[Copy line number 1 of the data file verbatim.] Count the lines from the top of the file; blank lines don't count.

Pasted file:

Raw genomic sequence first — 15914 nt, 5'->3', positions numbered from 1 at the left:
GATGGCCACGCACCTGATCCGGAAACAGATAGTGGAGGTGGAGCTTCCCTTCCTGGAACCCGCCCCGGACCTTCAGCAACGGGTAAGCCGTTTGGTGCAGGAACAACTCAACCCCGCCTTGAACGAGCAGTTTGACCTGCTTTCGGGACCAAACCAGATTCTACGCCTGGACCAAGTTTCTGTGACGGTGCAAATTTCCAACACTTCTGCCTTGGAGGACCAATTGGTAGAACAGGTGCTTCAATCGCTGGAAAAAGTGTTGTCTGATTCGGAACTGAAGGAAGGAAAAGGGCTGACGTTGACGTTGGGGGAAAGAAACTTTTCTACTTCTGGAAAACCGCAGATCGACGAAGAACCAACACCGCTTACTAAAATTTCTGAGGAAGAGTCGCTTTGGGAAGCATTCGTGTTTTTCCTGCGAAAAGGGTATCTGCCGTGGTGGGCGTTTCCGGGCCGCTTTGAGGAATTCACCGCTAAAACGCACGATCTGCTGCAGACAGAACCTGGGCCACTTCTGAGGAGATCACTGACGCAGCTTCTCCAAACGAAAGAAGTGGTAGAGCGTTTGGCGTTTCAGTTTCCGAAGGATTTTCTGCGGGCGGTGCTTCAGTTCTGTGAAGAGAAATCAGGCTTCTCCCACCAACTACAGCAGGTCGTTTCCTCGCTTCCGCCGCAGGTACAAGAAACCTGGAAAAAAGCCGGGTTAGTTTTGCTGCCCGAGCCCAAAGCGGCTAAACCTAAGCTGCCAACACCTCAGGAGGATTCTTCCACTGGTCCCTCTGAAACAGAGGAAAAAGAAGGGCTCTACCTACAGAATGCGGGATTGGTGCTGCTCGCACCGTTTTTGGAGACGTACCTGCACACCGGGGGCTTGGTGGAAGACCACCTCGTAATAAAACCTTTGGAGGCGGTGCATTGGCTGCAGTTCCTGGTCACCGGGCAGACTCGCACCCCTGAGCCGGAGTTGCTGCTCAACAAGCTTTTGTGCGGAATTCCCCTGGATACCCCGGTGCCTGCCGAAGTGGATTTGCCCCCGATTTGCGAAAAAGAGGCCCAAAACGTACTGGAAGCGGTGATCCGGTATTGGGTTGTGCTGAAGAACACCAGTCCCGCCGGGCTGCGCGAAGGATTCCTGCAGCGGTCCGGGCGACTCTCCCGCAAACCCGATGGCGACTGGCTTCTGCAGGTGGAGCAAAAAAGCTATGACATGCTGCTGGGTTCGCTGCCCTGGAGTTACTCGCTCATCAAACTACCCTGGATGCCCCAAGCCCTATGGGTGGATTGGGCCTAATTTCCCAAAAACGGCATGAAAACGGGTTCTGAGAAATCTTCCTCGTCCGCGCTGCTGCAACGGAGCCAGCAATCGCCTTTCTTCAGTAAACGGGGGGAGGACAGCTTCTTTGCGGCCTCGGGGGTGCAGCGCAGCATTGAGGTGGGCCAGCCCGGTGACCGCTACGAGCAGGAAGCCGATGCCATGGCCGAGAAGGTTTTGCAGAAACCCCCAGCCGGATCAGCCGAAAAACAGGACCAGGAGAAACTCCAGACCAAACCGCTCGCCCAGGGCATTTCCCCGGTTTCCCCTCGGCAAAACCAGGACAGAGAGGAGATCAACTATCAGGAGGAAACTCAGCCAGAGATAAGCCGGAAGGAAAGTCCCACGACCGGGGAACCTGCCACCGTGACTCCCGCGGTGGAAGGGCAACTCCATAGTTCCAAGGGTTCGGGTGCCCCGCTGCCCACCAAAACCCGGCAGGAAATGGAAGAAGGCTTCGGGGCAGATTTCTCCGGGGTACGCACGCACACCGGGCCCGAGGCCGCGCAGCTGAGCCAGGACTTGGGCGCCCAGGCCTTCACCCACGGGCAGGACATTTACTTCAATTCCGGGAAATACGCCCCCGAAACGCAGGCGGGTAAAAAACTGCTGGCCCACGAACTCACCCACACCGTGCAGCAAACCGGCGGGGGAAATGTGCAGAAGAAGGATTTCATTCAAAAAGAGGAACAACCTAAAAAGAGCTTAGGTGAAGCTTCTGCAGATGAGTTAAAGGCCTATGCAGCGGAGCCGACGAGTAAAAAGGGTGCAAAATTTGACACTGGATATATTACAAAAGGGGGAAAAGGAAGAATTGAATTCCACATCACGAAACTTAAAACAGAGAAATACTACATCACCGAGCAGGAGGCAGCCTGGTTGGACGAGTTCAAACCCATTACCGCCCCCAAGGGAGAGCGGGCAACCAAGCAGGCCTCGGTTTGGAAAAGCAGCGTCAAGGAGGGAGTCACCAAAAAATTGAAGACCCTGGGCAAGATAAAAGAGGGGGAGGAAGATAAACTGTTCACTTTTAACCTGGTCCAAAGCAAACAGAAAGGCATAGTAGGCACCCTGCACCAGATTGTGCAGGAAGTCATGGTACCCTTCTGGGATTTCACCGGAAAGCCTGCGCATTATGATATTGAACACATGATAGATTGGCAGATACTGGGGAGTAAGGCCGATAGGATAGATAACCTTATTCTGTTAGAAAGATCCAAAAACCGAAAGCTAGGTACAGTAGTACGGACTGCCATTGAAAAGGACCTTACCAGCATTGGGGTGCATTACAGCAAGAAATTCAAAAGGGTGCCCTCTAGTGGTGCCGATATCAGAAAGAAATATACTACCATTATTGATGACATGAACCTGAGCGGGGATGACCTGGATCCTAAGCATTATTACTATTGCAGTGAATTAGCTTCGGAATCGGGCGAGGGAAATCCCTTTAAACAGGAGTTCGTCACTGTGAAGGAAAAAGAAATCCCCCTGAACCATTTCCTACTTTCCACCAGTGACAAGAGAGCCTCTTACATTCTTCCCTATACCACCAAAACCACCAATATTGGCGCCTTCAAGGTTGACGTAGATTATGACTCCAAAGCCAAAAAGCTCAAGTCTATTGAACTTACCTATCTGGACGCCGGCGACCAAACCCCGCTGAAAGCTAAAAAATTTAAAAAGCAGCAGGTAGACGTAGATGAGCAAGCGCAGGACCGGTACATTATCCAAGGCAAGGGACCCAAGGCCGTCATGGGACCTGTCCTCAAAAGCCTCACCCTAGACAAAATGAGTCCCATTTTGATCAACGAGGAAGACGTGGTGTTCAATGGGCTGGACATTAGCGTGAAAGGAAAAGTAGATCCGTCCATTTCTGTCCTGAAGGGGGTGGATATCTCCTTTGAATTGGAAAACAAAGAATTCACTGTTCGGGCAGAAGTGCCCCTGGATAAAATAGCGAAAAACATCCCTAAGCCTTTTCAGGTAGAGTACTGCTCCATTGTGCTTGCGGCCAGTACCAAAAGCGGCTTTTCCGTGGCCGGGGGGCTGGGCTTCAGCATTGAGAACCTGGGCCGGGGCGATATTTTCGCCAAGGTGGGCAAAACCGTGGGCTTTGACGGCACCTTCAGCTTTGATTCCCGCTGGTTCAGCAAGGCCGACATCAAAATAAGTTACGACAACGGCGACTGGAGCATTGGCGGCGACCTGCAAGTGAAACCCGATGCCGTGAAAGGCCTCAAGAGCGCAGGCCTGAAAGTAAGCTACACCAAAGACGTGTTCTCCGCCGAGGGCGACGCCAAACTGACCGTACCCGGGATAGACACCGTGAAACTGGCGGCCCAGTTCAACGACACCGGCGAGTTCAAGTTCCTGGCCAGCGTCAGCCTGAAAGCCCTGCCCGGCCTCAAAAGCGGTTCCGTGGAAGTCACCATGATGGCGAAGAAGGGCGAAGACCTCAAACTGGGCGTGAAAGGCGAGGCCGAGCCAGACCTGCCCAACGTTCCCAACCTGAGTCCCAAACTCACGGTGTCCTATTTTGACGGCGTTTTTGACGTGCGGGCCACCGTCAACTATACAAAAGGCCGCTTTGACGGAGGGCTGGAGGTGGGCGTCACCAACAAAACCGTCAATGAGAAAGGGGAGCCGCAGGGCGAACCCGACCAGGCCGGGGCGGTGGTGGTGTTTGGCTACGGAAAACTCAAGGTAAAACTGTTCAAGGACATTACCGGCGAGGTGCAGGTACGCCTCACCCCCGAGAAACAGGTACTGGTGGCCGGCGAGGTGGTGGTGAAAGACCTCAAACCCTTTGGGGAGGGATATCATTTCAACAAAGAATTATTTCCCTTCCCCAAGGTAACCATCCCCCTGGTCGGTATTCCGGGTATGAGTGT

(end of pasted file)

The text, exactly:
Raw genomic sequence first — 15914 nt, 5'->3', positions numbered from 1 at the left: